Abstract 2330: A Key Role of Ca2+-Activated Adenylyl Cyclase I in Ca2+-Dependence of β-Adrenergic Modulation of Pacemaker Current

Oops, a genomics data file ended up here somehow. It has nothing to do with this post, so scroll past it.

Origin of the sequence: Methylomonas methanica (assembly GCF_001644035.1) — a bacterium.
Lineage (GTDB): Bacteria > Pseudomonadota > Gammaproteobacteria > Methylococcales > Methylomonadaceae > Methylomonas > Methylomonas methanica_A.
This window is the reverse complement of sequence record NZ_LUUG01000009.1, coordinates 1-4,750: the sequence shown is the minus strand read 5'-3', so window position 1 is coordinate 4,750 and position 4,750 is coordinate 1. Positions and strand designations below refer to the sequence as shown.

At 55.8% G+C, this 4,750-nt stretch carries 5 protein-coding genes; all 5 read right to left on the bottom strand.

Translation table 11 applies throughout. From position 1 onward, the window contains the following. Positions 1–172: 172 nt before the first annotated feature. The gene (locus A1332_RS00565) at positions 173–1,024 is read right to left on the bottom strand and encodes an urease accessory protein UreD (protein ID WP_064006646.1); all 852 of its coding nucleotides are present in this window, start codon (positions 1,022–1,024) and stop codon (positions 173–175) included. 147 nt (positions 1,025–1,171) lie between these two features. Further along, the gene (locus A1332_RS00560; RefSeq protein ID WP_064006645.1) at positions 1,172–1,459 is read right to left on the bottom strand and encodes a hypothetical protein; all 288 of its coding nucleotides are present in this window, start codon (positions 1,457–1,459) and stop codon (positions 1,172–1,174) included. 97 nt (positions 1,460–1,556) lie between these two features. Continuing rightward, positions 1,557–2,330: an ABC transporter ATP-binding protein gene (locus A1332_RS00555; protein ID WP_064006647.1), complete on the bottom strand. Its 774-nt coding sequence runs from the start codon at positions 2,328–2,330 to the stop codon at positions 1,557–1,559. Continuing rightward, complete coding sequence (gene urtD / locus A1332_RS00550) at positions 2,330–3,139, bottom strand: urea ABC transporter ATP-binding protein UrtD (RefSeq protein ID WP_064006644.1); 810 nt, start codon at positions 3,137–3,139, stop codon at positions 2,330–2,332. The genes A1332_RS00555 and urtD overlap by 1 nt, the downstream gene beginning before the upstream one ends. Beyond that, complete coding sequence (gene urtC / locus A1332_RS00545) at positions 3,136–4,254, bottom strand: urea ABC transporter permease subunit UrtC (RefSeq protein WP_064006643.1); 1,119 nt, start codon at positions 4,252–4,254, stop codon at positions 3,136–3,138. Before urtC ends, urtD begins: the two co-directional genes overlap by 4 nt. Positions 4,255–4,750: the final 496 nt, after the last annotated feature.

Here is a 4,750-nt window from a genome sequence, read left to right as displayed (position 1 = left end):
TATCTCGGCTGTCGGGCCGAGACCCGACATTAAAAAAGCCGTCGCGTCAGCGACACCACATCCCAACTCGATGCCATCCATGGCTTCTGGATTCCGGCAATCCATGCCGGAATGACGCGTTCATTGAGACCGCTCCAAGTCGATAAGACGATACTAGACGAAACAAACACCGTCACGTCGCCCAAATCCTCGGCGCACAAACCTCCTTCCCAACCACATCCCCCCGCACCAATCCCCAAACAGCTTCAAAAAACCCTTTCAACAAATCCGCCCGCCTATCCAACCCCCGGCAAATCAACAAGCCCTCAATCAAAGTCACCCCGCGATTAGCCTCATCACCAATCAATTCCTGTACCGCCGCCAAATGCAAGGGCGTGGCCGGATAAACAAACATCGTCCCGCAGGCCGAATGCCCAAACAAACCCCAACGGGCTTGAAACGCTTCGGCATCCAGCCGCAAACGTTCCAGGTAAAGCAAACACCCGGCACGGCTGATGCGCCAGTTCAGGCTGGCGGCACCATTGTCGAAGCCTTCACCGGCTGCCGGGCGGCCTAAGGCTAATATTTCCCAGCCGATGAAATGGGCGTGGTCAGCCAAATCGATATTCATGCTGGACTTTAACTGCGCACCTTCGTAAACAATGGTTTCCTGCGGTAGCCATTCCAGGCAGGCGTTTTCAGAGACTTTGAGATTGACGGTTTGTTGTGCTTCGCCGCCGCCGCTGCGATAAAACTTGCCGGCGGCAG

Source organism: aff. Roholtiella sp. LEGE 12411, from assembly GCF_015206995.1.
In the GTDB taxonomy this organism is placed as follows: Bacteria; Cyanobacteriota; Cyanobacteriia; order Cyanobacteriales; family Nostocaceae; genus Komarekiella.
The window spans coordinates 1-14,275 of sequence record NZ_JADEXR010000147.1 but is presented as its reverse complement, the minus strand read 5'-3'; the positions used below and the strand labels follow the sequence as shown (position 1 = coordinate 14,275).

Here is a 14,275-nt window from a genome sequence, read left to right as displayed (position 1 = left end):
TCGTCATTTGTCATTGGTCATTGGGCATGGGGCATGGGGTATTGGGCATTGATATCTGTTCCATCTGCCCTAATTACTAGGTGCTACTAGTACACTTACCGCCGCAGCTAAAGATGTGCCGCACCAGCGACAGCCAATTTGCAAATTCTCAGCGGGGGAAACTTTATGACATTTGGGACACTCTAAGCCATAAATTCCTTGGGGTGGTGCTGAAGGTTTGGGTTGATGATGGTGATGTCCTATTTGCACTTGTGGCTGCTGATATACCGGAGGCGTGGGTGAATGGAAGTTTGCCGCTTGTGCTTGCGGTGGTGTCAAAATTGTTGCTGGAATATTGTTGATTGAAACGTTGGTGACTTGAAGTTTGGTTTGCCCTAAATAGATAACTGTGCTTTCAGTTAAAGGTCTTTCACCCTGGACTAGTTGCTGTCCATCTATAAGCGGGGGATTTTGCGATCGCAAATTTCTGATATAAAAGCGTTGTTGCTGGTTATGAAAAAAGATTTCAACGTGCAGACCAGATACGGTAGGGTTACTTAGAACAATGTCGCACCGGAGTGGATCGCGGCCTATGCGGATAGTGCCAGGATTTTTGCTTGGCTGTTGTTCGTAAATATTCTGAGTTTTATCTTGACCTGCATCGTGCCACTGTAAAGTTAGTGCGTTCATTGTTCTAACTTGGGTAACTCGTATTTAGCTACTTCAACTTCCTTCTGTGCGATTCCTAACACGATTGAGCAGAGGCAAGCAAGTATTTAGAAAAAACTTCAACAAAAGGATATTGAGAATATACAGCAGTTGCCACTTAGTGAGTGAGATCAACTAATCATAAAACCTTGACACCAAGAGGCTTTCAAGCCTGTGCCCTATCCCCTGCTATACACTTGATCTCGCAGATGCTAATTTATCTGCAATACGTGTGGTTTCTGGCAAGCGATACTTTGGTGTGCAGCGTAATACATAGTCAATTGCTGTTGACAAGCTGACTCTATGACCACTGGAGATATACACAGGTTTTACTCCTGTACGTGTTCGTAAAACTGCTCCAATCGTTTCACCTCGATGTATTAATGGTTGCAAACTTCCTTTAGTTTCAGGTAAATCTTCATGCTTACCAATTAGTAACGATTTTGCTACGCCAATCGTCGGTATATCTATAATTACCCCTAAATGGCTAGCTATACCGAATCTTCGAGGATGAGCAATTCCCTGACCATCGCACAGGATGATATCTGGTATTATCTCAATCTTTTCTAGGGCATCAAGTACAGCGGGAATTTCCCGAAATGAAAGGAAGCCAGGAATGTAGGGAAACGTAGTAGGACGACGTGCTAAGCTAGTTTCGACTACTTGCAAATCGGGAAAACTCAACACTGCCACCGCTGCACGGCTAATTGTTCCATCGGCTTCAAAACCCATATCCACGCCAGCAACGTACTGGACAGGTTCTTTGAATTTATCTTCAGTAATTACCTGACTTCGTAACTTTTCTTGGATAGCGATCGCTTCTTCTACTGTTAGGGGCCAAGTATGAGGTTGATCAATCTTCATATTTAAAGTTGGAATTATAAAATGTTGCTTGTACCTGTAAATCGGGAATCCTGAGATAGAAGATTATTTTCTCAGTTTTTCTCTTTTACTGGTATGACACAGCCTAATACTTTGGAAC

Previous observations show that β-adrenergic modulation of pacemaker current (If) and pacing rate in sinoatrial node (SAN) cells is impaired by disruption of normal Ca2+-homeostasis with ryanodine or Bapta. Recently, the presence of neuronal Ca2+-activated adenylyl cyclase (AC) I and VIII was reported in SAN, and was proposed as a possible mechanism of Ca2+-dependence of β-adrenergic modulation. However, direct evidence that pacemaker (HCN) channels can be regulated by Ca2+-activated AC and that such regulation introduces Ca dependence, is lacking. Here we report the effect of AC1 or AC6 over-expression on expressed HCN2 current in neonatal rat ventricular myocytes (NRVM). Co-expression of HCN2 with FLAG-tagged ACI or AC6 (provided by Dr. R. Feldman, U W Ontario) were confirmed by Western Blot analysis. AC1 and AC6 were equivalently expressed. Moreover, immunoprecipitation experiments of membrane fractions from over-expressing NRVM revealed that both AC1 and AC6 interact with HCN2. Co-expression of HCN2 with AC1 resulted in a faster beating rate of NRVM monolayer compared to GFP co-expression (201±5 bpm vs 155±6 bpm, p<.05), while AC6 expression did not (159±7 bpm). Measured HCN2 current in the AC1 group activated ~10mV more positive than in GFP group (V50: −58±1.8 mV vs −69±1.8 mV in GFP, n=8, p<.05). 1μM of βAR agonist isoproterenol (Iso) induced a further positive shift (−53±1.2 mV, n=5, p<.05). Significantly, the Iso shift was lost when cells were pre-incubated in 5μM Bapta-AM (−58±2.0 mV, n=8 in Bapta-AM plus Iso vs −59±1.4 mV, n=9 in Bapta-AM alone). In contrast to the effect of AC1 over-expression, over-expression of the ventricular AC6 isoform did not induce a statistically significant positive shift of HCN2 current (−65±1.2 mV, n=9, p>.05 vs GFP). Importantly, Iso shifted the HCN2 activation relation to a similar extent in the absence and presence of Bapta-AM (−59±1.5 mV and −58±1.3 mV respectively). Thus, AC1 but not AC6 over-expression introduces Ca-sensitivity to the βAR response of HCN2. These results demonstrate physical and functional interaction between AC isoforms and the HCN2 pacemaker channel and support a key role of Ca2+ activated AC1 as a molecular mechanism in Ca2+-dependent modulation of βAR-response of heart rate.